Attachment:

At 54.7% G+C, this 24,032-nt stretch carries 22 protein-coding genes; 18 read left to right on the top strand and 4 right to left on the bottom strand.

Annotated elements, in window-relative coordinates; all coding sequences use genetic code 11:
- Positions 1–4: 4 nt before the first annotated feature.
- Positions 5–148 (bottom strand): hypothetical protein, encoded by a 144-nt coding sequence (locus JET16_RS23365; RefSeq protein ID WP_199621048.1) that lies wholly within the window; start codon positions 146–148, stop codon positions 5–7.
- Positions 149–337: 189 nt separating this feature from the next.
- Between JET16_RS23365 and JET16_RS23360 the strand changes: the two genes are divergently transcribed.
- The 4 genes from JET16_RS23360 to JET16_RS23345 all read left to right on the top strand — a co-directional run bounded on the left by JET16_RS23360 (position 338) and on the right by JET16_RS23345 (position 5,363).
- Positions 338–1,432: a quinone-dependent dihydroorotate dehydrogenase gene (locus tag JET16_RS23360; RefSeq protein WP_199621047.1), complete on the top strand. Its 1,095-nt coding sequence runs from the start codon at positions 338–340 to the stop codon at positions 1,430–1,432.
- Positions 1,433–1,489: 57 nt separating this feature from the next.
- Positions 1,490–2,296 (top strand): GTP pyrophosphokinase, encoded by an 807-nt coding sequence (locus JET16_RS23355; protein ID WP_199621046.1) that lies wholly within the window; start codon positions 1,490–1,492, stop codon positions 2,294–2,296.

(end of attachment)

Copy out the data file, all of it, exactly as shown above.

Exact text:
At 54.7% G+C, this 24,032-nt stretch carries 22 protein-coding genes; 18 read left to right on the top strand and 4 right to left on the bottom strand.

Annotated elements, in window-relative coordinates; all coding sequences use genetic code 11:
- Positions 1–4: 4 nt before the first annotated feature.
- Positions 5–148 (bottom strand): hypothetical protein, encoded by a 144-nt coding sequence (locus JET16_RS23365; RefSeq protein ID WP_199621048.1) that lies wholly within the window; start codon positions 146–148, stop codon positions 5–7.
- Positions 149–337: 189 nt separating this feature from the next.
- Between JET16_RS23365 and JET16_RS23360 the strand changes: the two genes are divergently transcribed.
- The 4 genes from JET16_RS23360 to JET16_RS23345 all read left to right on the top strand — a co-directional run bounded on the left by JET16_RS23360 (position 338) and on the right by JET16_RS23345 (position 5,363).
- Positions 338–1,432: a quinone-dependent dihydroorotate dehydrogenase gene (locus tag JET16_RS23360; RefSeq protein WP_199621047.1), complete on the top strand. Its 1,095-nt coding sequence runs from the start codon at positions 338–340 to the stop codon at positions 1,430–1,432.
- Positions 1,433–1,489: 57 nt separating this feature from the next.
- Positions 1,490–2,296 (top strand): GTP pyrophosphokinase, encoded by an 807-nt coding sequence (locus JET16_RS23355; protein ID WP_199621046.1) that lies wholly within the window; start codon positions 1,490–1,492, stop codon positions 2,294–2,296.